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Scheduled for Surgery

Weighing up the risks and benefits

Surgery is a major undertaking. It is important you understand the risks and benefits of an operation. This page will cover some of the key aspects.

What are the intended benefits?

The main objectives of surgery are to help with arm pain and to stop the worsening of any disability.

Of the people who are experiencing pain in their neck and arm 90 to 95% can expect relief from their arm pain if they have surgery. Neck pain is less responsive to surgery.

People with disability about 60% can expect improvement, 30% will find their condition stabilises but does not improve and less than 10% will find that their condition continues to deteriorate. It is good news that less than 1% will feel worse as a direct consequence of the operation.

What are the risks involved?

With any operation there are risks involved. These can be categorised as risks due to the surgery and risks due to having general anaesthesia.

Risks due to Surgery

​Including, but not limited to:

Common

  • Neck Pain (related to surgical process, tends to improve within 1-4 weeks)

Uncommon

  • Infection
  • Bleeding, including a clot forming at the surgical site requiring re-operation to remove.

Extremely Uncommon

  • Injury to the spinal cord, causing short term or long-term nerve damage including paralysis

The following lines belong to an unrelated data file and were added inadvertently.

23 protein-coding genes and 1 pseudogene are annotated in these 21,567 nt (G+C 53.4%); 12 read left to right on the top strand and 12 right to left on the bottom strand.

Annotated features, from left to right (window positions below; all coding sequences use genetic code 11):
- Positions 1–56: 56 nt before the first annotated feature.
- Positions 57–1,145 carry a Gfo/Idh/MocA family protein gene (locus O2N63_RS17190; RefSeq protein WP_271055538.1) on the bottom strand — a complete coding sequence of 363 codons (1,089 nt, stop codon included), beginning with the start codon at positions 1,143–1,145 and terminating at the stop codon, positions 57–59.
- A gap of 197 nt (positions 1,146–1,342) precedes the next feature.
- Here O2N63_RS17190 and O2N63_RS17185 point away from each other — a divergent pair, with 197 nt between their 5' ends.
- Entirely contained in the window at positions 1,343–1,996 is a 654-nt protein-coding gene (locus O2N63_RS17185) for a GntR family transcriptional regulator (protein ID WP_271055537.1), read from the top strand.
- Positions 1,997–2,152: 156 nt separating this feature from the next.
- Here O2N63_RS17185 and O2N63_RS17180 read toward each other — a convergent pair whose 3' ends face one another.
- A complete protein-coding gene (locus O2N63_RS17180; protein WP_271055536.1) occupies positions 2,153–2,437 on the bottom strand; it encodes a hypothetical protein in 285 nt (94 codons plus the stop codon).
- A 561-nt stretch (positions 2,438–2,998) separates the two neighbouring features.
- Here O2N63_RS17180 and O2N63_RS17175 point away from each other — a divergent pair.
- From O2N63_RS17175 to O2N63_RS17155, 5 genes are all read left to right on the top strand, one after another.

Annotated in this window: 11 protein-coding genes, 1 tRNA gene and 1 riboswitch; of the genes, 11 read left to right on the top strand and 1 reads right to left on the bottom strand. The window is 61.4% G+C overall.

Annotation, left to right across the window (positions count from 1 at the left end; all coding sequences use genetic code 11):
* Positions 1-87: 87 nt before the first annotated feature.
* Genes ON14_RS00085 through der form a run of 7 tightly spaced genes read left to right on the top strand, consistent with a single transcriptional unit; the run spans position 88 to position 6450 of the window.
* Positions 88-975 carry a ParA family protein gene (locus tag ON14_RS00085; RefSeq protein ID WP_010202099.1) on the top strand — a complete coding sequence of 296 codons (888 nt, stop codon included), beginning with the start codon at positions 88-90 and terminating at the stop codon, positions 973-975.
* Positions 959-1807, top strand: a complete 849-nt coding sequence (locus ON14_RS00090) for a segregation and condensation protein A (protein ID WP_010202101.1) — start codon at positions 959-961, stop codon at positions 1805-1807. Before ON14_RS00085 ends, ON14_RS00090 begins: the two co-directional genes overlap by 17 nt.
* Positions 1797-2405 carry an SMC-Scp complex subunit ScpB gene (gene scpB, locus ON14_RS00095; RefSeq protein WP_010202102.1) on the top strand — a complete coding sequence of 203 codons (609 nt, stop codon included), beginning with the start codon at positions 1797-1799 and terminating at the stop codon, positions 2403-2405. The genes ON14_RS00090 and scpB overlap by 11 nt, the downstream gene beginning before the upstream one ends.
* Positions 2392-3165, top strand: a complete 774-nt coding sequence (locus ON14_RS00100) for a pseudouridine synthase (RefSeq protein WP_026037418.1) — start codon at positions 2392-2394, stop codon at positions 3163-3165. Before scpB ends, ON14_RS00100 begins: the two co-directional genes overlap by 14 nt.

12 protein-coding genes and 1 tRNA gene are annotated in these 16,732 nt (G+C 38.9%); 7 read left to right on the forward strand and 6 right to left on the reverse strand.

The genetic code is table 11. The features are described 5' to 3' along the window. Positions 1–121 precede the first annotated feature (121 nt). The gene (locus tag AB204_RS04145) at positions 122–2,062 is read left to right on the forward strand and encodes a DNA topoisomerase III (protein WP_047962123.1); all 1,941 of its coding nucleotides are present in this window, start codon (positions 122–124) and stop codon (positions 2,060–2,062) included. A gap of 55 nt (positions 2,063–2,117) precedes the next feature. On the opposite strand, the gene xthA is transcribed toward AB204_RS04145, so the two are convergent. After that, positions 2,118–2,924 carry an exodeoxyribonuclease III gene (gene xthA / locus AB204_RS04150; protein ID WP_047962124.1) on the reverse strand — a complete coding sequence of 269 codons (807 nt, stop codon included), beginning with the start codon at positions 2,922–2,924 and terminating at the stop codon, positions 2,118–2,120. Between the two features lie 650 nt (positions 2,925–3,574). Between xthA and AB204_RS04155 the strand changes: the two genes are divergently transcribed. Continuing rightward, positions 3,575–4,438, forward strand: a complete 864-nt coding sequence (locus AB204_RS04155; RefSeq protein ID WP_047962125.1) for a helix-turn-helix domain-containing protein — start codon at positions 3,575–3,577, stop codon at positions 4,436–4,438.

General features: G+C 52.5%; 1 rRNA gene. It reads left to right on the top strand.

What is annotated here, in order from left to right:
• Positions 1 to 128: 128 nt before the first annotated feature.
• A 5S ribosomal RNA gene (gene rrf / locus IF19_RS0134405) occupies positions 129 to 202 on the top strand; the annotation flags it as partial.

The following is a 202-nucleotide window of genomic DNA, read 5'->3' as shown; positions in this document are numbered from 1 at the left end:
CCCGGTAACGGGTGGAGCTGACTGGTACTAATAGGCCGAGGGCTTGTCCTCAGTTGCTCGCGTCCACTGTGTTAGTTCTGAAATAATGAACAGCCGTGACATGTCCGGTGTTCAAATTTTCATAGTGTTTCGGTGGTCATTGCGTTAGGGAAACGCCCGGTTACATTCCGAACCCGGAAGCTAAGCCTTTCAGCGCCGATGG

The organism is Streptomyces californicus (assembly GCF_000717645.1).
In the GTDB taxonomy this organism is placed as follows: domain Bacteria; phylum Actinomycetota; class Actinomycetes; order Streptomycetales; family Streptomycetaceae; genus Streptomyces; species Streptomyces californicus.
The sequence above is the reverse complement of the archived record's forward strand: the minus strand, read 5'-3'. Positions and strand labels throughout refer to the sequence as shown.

• Problems associated with a stay in hospital: Deep vein thrombosis [DVT] and pulmonary embolism.
  • Death
Risks due to General Anaesthesia

Including, but not limited to:

Common [1-10% patients]

  • Nausea (tends to settle within 1-3 days)
  • Sore throat (related to insertion of an artificial airway whilst asleep, tend to settle within 1-3 days)

Uncommon

  • Damage to teeth
  • Existing medical condition getting worse (e.g. lung or heart disease)

Extremely Uncommon

  • Allergy
  • Awareness (waking up during the operation)
  • Heart attack or Stroke
  • Death

What are the alternative options?

CSM symptoms in approximately 70% of individuals deteriorate over a five-year period. Surgery is the only known option to halt the disease progression. However, surgery is not beneficial for all patients, nor all symptoms.

Most surgeons agree that in the presence of symptoms such as arm weakness, numbness or in-coordination, then surgery is required to attempt to improve those symptoms and prevent progression because if left alone, cord compression can progress, potentially leading to symptoms such as paralysis.

If you have any concerns about anything discussed above, you should raise them with your surgeon.